Tags

, , , , , , ,

My Singer Merritt is now my go-to machine for pretty much everything...

My Singer Merritt is now my go-to machine for pretty much everything…

The good news is that I did finally resolve the tension problems on one of my machines (the Singer Merritt.)

I ended up completely cleaning the machine and oiling it, changing the thread, the bobbin, the foot, and the needle only to end up solving the problem by accident.

It turns out that the Merritt doesn’t like to change the tension if the stitch dial is on 0, so if you’re having tension problems, fiddling with the tension AFTER setting the stitch length to 0 doesn’t help much.

In the beginning, I had the tension gauge up to 9 (as high as it would go), and was still having stitch “dots,” “slubs” and skips on the back. Since this was happening both on Barbara (the Singer 99) and the Merritt, it was a real head-scratcher to me.

Faux flange binding for the place mats.  Notice how I am using my old ruler to wind the long binding as I iron it to keep it from tangling...I never seem to be able to throw anything away and in this case, I was happy to find some use for it.

Faux flange binding for the place mats. Notice how I am using my old ruler to wind the long binding as I iron it to keep it from tangling…I never seem to be able to throw anything away and in this case, I was happy to find some use for it.

Eventually, I set aside the free-motion quilting to work on the binding for the placemat project I was testing a while ago (I had already sent in my report, I just hadn’t finished the placemats.) I corrected tension while joining the strips, and the long seam joining the strips ended up perfect, with no skips or tension issues. whoo-hoo!

(BTW, I have decided to name this project “the incredibly pink placemat project”… because they are.)

To tame the binding I was going to grab one of my random pieces of cardboard, but I laid my hand on my old cutting ruler instead.

I’ve had this one for many, many years (probably 15) and the marks on the edges have started to wear off. After I had started winding the binding on it, I realized that this was a really good idea. Not only did it keep my binding from getting twisted and tangled, but it also gave me an idea of how long it was (just count the folds on one edge and multiply it by 2 feet.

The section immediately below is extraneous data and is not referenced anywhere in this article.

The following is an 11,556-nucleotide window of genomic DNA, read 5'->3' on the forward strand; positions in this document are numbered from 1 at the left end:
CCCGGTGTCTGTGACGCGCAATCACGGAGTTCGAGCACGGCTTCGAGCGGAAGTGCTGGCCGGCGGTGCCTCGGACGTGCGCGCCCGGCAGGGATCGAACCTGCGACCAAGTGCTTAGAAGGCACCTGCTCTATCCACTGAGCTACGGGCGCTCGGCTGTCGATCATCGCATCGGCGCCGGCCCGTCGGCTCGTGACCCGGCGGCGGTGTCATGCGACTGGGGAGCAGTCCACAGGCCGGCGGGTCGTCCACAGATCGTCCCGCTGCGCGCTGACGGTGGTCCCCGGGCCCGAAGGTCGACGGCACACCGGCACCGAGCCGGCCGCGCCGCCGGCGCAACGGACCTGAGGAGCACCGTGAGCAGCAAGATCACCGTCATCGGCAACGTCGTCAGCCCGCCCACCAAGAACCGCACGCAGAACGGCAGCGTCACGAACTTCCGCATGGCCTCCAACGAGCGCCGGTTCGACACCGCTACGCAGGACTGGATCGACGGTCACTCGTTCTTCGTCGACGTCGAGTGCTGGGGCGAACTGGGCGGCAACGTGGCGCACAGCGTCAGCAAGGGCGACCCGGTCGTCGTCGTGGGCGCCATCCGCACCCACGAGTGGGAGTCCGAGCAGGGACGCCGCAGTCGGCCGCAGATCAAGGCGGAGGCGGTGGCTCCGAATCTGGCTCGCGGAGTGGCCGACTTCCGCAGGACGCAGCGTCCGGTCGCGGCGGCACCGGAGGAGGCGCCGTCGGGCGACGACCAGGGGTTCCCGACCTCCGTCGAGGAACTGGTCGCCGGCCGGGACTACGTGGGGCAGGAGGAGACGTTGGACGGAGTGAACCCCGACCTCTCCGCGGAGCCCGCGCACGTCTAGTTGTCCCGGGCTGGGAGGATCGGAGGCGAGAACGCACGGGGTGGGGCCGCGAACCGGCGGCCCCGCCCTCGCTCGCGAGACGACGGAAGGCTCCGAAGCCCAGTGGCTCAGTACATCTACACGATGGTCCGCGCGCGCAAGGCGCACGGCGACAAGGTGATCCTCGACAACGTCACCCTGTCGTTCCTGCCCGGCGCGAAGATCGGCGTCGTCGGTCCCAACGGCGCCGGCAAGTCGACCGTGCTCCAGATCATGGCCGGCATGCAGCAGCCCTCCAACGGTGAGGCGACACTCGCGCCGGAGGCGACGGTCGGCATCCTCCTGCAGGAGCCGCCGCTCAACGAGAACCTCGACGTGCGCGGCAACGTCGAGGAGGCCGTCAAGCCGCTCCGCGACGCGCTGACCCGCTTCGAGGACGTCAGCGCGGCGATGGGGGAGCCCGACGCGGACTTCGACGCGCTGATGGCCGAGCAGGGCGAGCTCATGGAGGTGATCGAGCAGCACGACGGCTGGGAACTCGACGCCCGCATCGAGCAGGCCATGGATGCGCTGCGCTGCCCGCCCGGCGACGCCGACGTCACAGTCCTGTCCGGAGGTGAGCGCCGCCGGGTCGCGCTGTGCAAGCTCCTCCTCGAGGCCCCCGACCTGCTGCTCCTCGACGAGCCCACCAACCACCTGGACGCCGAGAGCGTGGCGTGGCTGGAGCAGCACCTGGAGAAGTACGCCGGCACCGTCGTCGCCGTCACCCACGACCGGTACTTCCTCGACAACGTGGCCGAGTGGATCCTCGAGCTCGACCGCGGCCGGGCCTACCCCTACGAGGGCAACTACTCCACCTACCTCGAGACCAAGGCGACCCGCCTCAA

Having finished one of the free-motion cables for the edge of the placemats, I was looking at the end and feeling a bit dissatisfied with the way it came out. (Of course, between the tension issues and my lack of free-motion quilting skills, there was much to be dissatisfied about.) I decided to take a page from my friend Cricket’s book: to stabilize the edged using a coarse zigzag.

In the middle of fiddling with tension issues, I re-discovered the fact that a coarse zigzag around the outside of a project helps keep the front edge from ruffling.

In the middle of fiddling with tension issues, I re-discovered the fact that a coarse zigzag around the outside of a project helps keep the front edge from ruffling.

Not only did this keep the edge from rippling after quilting, but it also helped keep the edges firmed when I trimmed the placemats and added the binding.

I just made sure the zig-zag was within the 1/4 inch seam allowance, and even if it was off the “placemat top” onto the batting on one side, the stitches that weren’t cut away held long enough to keep the back from shifting as I sewed on the binding.

So, even though I didn’t expect to, I learned a lot from this project:

  1. If you are using thick fabric, you should cut away all of the backing corners if you are using the flip-and-sew squares technique. (With three layers of fabric in those half-square triangles on the corners, I had more trouble than I should have matching points and quilting.)
  2. Zigzagging around a project is a good way to stabilize the edges for free-motion quilting and adding the binding. (Just don’t do it at the beginning, because there may be some “take up” when you quilt the center.)
  3. Winding your binding around an old ruler can help you keep it from tangling and give you an estimate on how much you have.
  4. If you’re having trouble with the tension while free-motion quilting, try increasing your stitch length. I know that with the feed-dogs covered or dropped, it shouldn’t make a difference, but sometimes it does.
  5. If that fails, go back the the beginning: set the machine up for “regular sewing” and, very careful retrace your actions setting it if for free-motion quilting.
Advertisements